I Booked a Video Shoot: Now What??


So, you’ve taken the plunge and booked a professional video production team to come in and shoot at your place of business. You’re excited, or maybe a little nervous… You’re investing both time and money into this venture. What are some of the steps you can take to ensure it’s successful and painless for everyone involved?

Organization is the key to a great video shoot – organization and schedule buffers. Here are some things to help you get prepared for your shoot day.

Weeks before the shoot, establish the following:

Your Schedule.
We love schedules. This schedule can contain the times and locations of each scene, the people involved in each scene, set up and tear down times, lunch break, etc. Note that the shoot may go longer than the scheduled time.

  • Let the people who are a part of the shoot (the “talent”) know the details of the shoot. Also, have everyone be prepared for the shoot to go longer than scheduled.
  • Let the other people in the building know that a video shoot will be going on.


“Silence is golden.”

  • That doesn’t mean your whole building has to have eerie silence. Just no door slams, shouting, or loud conference calls in the next rooms over. Any extra people in the room we’re shooting in have to be silent, though.


Days before the shoot, prepare these:

The Location

One of the key parts of a video is the location. It can set the mood or showcase an environment. The location is crucial. Most of the time, the bigger the room is, the better it is. A large conference room or classroom, with windows and carpeting, should be sufficient. A quiet room away from any noise is best. Water coolers and refrigerators tend to make a hum noise; they may need to be unplugged. Desk phones or intercoms should be disconnected when possible. The room doesn’t need to be empty; we might need room to move around the furniture though. Make sure there are plenty of electrical outlets in the room, with outlets on different fuses if possible. If the room lights require a key to turn on and off, have that key handy.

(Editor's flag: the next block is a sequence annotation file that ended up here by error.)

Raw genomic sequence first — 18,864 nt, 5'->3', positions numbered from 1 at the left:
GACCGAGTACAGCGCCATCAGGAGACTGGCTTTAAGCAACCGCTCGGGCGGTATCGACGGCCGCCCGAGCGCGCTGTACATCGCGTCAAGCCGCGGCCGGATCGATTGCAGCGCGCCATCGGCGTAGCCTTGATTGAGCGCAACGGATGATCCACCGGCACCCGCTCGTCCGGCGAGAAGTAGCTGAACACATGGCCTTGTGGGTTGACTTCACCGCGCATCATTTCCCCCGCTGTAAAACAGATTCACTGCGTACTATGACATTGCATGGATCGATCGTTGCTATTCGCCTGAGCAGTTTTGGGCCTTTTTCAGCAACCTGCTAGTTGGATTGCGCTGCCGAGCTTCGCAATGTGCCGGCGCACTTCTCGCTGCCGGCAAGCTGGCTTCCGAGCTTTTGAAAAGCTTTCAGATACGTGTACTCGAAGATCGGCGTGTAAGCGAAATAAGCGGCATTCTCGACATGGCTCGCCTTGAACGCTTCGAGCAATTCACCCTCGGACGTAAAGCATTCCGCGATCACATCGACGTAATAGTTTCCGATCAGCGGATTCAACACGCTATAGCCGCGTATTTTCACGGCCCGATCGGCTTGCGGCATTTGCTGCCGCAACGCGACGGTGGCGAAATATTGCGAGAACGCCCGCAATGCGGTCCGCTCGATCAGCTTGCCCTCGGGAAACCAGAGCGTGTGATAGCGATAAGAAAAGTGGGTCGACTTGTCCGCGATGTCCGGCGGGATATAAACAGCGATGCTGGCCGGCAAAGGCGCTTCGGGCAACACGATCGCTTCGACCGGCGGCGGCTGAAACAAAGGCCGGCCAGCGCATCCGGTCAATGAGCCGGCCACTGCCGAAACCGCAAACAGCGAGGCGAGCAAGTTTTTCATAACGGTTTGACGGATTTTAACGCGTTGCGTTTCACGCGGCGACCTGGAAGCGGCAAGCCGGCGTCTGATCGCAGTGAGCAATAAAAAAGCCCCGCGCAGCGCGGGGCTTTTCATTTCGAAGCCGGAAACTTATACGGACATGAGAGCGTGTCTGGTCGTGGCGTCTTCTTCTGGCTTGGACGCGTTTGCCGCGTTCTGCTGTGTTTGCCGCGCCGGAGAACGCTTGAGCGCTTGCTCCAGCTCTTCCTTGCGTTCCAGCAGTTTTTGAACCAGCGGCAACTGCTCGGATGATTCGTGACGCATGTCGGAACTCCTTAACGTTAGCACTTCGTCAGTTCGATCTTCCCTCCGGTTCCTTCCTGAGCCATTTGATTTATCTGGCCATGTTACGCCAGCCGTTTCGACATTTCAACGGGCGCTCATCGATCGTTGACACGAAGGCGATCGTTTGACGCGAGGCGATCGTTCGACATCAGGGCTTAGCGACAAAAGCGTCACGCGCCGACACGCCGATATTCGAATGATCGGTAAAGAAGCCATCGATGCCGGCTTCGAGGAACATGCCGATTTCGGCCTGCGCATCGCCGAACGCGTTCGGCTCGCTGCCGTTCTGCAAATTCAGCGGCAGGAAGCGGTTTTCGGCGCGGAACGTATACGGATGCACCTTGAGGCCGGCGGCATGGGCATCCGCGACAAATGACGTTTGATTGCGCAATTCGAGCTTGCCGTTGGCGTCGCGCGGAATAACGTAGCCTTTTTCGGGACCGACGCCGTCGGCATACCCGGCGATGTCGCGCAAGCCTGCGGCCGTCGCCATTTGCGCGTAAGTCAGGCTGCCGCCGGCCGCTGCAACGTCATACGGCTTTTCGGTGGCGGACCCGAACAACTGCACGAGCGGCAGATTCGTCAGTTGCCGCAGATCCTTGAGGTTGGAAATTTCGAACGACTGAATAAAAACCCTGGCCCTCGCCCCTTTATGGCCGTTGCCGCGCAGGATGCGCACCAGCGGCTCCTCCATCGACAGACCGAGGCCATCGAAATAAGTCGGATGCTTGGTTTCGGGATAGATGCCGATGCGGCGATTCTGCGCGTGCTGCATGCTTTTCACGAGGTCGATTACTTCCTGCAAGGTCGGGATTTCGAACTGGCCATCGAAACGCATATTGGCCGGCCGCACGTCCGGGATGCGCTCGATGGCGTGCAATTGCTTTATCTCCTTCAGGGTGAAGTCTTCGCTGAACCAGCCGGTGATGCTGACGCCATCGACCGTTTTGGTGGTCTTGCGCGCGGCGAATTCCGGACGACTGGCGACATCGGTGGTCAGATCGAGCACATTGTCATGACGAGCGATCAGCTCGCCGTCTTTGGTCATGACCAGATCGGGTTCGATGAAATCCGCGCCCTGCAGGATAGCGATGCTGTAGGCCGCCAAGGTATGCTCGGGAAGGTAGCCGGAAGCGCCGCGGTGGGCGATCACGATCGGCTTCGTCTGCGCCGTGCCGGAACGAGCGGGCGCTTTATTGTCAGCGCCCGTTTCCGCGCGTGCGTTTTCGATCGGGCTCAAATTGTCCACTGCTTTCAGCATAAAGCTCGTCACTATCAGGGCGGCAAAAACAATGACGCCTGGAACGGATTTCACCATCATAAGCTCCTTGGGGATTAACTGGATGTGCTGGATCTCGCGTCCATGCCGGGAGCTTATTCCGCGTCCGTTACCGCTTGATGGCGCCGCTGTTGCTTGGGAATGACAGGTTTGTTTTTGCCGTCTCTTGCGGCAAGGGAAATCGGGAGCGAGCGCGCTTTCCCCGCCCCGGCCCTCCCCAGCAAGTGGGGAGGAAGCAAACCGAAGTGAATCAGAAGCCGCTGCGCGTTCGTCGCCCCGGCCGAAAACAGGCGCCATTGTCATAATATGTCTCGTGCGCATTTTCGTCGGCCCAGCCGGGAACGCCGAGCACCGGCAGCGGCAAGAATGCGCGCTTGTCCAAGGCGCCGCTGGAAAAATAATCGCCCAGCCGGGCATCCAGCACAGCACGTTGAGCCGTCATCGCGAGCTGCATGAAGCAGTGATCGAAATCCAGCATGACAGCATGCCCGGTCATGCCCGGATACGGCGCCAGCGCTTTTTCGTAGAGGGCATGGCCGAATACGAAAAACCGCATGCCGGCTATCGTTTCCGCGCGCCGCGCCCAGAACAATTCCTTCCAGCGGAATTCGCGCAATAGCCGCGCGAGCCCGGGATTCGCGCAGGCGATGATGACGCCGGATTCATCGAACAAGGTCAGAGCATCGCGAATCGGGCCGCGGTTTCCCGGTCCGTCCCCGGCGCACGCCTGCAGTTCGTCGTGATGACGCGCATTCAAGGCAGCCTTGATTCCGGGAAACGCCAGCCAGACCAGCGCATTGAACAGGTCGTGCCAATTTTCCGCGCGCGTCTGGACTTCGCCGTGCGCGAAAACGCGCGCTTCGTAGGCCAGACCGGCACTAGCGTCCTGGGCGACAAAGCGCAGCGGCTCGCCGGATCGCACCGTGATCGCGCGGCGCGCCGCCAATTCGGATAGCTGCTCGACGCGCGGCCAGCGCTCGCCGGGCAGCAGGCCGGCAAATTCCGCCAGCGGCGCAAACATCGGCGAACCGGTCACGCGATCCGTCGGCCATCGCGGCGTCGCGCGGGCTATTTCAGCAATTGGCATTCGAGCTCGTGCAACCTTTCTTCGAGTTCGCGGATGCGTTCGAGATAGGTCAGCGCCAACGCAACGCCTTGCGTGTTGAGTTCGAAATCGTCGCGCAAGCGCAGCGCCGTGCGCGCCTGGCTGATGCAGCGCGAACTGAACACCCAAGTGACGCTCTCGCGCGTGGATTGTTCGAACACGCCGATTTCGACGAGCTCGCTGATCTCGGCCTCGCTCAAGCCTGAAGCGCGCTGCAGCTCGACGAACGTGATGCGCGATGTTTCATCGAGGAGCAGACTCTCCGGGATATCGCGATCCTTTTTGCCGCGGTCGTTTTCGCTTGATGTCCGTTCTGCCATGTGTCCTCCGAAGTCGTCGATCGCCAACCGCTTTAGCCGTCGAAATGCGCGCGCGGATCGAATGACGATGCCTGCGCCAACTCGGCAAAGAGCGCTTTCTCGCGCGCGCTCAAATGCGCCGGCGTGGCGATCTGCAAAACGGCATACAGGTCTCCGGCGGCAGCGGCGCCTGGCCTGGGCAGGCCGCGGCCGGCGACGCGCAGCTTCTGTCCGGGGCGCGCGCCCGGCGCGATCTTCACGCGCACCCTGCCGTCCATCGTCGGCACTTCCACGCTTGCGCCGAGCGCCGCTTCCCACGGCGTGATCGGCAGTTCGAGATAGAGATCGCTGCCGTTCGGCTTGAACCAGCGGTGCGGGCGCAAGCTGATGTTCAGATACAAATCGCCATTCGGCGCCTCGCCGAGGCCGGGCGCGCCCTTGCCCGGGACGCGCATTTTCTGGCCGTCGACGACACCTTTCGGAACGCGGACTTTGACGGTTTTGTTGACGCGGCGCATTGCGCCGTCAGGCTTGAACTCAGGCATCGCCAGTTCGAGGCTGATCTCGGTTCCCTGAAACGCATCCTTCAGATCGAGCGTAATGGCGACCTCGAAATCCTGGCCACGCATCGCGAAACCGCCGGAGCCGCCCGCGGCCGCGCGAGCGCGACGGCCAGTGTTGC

• Have a separate room for the crew to put their gear in. This helps to keep the room they’re shooting in neater. A separate room with little to no traffic is ideal.
  • Know how to turn off heating or air conditioning. (This is one of the most common issues we run into. Sometimes our microphones pick up on these. When that happens, it’s best if the heating or air conditioning can be turned off for the duration of the shoot.)


These little things can make all the difference between a great shoot and a rough shoot. The more prepared your location and people are, the less time it takes us to set up and start filming.

If you prefer checklist form, we’ve created that for you below.


Video Shoot Preparation Checklist:


____ Shoot Schedule


____ Large, carpeted room with windows


____ No road noise, hallway noise, or elevator noise


____ Ability to turn off heating/AC


____ Ability to turn off lights and close blinds


____ Electrical outlets, on different fuses


____ Desk phones or intercoms disconnected


____ Separate room for video gear


____ Building aware of date and time of video shoot


____ “Talent” aware of details of shoot